One of the most unique and beautiful natural swimming and hiking spots in Texas sits about an hour-and-a-half drive from Killeen-Fort Hood.
Hamilton Pool Preserve, a 232-acre site at Dripping Springs, near Austin, features a 50-foot waterfall spilling over limestone outcroppings, down into a collapsed grotto and canyon, forming a large, shaded pool fed by the Pedernales River and Hamilton Creek.
Along with the pool, the preserve is home to the Golden-cheeked Warbler and a great variety of other birds. According to the Travis County parks website, “The diverse vegetation of Hamilton Pool ranges from semi-arid species in the uplands to riparian species in the canyon. The uplands of the preserve are a juniper and oak savannah with a variety of native grasses and wildflowers. Several rare plant species including canyon mock-orange, red bay (western-most colony of this eastern species), and chatterbox orchid are known to occur in the canyon areas along Hamilton Creek.“
Prior to the 1800s, Tonkawa and Lipan Apaches lived in the area. In the mid-1860s, Morgan C. Hamilton owned the property now known as Hamilton Pool Preserve. His brother, Andrew Jake Hamilton (the 10th governor of Texas), evidently visited this beautiful grotto while he was governor. In the 1880s, the Reimers, an immigrant family from Germany, bought the property to raise sheep and cattle. Legend has it that their eight-year-old son discovered the collapsed grotto.
“Although ranchers might have considered the grotto a safety hazard for their livestock, the Reimers soon realized its value as a recreational area and opened the property for public use. Around the turn of the century, only a handful of people had the transportation to come out and enjoy the cool, serene surroundings. By the 1960s, and on into the 1980s, Hamilton Pool’s popularity had soared, as visitors packed the legendary swimming hole,” the website states.
That popularity led to concerns about damage to the park’s fragile ecosystem, and so a number of protective measures were established, including limiting the number of people visiting the park at any one time. Reservations are required to enter the park, and swimming is not always allowed, depending on recent rainfall amounts and bacteria levels in the water. Guided hikes are available and pets are prohibited. Also not allowed are camping, cooking, drones, fireworks, glass containers, ground fires, alcohol consumption or tobacco products.
For more information on operating hours, reservations, frequently asked questions and more, visit parks.traviscountytx.gov/parks/hamilton-pool-preserve.
Meanwhile, for a little summertime fun closer to home, the city of Killeen’s Family Aquatics Center features an array of water-filled activity including a 10,350-square-foot multi-use pool, 2,180-square-foot bath house, 25-meter lap pool, three water slides, a bowl slide, shade shelters, spray grounds and tot slide.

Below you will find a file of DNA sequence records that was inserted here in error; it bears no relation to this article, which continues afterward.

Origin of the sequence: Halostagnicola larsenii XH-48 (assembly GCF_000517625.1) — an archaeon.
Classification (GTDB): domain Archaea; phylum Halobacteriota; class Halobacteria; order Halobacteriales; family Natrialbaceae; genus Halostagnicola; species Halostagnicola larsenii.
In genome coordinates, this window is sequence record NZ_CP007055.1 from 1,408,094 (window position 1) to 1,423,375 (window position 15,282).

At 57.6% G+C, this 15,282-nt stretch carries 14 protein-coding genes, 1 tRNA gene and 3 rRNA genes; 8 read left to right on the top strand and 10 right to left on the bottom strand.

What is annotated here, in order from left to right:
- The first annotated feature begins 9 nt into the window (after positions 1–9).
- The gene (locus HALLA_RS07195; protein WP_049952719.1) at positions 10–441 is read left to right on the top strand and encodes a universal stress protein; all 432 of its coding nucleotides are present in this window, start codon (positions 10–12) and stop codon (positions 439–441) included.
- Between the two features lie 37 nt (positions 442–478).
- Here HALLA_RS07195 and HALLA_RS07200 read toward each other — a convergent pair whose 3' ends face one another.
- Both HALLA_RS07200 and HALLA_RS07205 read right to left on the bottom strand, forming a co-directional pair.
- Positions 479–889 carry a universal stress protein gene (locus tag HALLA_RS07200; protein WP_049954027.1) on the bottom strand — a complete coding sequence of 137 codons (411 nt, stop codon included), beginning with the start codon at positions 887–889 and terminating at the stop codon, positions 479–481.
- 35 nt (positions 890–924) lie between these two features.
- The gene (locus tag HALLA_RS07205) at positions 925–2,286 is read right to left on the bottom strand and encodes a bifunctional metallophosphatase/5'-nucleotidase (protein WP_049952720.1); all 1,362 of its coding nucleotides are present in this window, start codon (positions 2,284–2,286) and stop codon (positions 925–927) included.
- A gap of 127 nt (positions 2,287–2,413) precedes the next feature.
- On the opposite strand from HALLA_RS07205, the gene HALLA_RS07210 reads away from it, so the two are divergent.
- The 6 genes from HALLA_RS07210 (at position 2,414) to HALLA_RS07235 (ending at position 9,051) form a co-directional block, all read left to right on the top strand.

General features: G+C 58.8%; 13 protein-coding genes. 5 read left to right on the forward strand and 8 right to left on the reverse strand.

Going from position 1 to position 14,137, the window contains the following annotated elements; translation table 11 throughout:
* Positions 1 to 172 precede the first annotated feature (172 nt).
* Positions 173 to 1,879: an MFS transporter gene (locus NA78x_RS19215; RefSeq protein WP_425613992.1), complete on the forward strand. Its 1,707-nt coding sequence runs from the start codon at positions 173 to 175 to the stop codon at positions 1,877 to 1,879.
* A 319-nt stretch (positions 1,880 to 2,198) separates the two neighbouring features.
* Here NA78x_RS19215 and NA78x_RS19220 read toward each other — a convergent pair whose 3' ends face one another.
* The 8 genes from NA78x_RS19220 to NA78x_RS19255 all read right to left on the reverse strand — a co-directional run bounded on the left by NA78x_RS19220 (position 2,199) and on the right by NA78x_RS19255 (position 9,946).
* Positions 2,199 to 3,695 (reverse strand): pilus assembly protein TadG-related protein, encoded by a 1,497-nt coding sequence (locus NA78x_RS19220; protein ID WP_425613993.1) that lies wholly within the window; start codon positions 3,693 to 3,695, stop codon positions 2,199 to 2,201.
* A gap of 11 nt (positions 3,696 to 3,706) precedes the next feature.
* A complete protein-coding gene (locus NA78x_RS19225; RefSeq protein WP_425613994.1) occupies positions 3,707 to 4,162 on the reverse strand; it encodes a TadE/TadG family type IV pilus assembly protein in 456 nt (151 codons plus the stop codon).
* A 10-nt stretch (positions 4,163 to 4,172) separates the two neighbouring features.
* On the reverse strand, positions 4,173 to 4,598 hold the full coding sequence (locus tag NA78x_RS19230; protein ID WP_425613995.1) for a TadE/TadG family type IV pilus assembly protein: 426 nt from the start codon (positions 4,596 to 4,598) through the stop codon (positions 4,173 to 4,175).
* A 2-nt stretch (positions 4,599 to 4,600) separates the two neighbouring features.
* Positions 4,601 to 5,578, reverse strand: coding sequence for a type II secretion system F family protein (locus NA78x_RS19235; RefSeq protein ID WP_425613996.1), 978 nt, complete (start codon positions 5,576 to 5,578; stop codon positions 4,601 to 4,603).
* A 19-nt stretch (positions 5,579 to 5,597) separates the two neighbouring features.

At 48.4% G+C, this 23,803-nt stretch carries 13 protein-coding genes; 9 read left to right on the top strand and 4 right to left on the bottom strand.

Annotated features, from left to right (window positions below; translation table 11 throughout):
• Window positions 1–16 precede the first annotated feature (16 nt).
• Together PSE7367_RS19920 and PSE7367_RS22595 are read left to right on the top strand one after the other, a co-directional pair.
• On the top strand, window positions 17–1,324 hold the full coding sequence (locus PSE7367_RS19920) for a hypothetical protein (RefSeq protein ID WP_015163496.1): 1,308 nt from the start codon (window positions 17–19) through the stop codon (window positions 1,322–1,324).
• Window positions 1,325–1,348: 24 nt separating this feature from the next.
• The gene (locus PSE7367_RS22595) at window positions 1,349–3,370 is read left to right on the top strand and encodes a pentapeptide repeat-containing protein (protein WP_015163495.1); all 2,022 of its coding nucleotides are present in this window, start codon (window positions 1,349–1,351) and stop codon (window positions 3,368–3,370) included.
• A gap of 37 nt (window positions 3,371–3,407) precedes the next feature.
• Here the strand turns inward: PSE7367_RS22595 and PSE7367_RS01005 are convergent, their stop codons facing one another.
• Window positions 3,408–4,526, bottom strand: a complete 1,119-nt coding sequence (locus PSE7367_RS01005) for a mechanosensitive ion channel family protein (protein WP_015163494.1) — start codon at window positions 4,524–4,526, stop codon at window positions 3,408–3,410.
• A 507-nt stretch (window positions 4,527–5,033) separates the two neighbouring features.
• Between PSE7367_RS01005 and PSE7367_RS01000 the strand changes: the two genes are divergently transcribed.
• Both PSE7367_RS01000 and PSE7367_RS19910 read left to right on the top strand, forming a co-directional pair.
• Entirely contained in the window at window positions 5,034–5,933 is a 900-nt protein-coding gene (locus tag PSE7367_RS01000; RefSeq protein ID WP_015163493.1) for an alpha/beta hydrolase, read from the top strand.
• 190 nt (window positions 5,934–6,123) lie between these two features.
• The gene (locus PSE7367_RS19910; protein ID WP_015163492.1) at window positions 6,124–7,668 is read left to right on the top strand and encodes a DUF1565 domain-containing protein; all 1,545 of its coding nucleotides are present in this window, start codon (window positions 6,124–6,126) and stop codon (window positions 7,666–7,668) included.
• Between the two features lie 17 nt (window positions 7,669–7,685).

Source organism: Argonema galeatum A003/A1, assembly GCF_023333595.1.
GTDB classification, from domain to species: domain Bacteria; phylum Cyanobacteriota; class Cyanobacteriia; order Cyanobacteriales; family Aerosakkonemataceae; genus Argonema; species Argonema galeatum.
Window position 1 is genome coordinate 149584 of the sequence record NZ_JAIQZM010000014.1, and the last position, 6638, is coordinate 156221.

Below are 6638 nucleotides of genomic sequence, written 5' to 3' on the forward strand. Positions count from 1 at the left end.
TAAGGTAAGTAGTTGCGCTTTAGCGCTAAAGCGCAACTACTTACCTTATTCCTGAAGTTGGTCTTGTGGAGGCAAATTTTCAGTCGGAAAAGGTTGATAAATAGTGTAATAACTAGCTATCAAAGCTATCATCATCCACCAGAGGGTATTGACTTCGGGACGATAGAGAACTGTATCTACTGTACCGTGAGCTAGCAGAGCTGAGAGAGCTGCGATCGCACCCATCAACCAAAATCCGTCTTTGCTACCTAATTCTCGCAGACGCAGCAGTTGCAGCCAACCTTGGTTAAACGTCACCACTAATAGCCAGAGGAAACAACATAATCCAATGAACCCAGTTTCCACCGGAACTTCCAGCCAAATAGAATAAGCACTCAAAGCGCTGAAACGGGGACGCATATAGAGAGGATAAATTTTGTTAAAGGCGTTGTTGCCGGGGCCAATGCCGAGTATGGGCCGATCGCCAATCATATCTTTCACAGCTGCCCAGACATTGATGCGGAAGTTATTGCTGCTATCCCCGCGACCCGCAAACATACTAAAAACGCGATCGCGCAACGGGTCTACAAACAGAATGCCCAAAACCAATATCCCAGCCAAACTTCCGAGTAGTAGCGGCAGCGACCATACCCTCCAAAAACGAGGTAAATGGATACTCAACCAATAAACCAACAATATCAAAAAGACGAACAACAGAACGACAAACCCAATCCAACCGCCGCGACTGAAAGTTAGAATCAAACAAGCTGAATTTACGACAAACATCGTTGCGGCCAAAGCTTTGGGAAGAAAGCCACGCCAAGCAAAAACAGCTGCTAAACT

The center at 1800 E. Stan Schlueter Loop is open from 11 a.m. to 5 p.m. Tuesdays, Wednesdays and Thursdays; 11 a.m. to 6:30 p.m. Fridays, Saturdays and Sundays, through Aug. 17. It is closed Mondays. Day passes, season passes and facility rentals are available. For more information contact the city of Killeen.
Long Branch Park Pool in Killeen is also open Tuesday through Sunday from June 1 through Aug. 17, and then weekends through Sept. 2.
In Lampasas, Hancock Springs Free Flow Pool is one of the last free-flowing spring-fed pools in Texas with water staying at a cool 69 degrees, no matter how hot it gets outside. The spring is at Hancock Park, Highway 281 South in Lampasas. Adult admission fee is $3.50 per day and seniors and children are $2.50. The pool is open Thursday to Saturday from noon to 7 p.m. and Sunday from 1 to 6 p.m.
Hanna Springs Pool, a 7,000-square-foot facility at 501 E. North Ave. in Lampasas, includes a bath house with showers, restrooms and dressing areas. Hours are Tuesday through Saturday from noon to 7 p.m., and Sunday from 1 to 6 p.m. Closed Monday.
Belton Lake Outdoor and Recreation Center, at the intersection of North Nolan Road and Cottage Road, has a number of activities for families to enjoy. Camping sites, picnic pavilions, horseback riding trails, hiking, mountain biking, as well as a man-made beach complete with a downhill water slide and more are available. Military patrons pay $3 per car; all others are $10 per vehicle. Go to hood.armymwr.com for more information.
For some indoor entertainment, head on over to Central Texas College’s Mayborn Science Theater and its ongoing lineup of new weekday matinees, classic movie showings, and Laser Friday presentations. Saturday matinees run all day, and weekday matinees are on Wednesdays. Classic Movie Night is the third Friday of every month at 5:30pm and 7:30pm. Tickets are $5 per person, per show. For complete show descriptions, directions, membership information and more, visit starsatnight.org.
Fort Hood’s Apache Arts and Crafts Center is open Tuesday through Saturday for those interested in do-it-yourself projects, including picture frames, ceramics and ceramics birthday parties for kids. Contact MWR for more information.
For the more athletically-inclined, Killeen’s Urban Air Trampoline and Adventure Park offers a variety of high-flying attractions. With almost too many activities to mention all in one place, the complex at 2102 Jennifer Drive, between West Jasper Drive and Highway 190, includes not only trampoline-jumping, but such things as a Sky Rider indoor coaster, ropes course, climbing walls, obstacle course, tubes playground, trapeze, dodgeball and slam dunk zone. For more information on the park, go to www.urbanairtrampolinepark.com/locations/texas/killeen.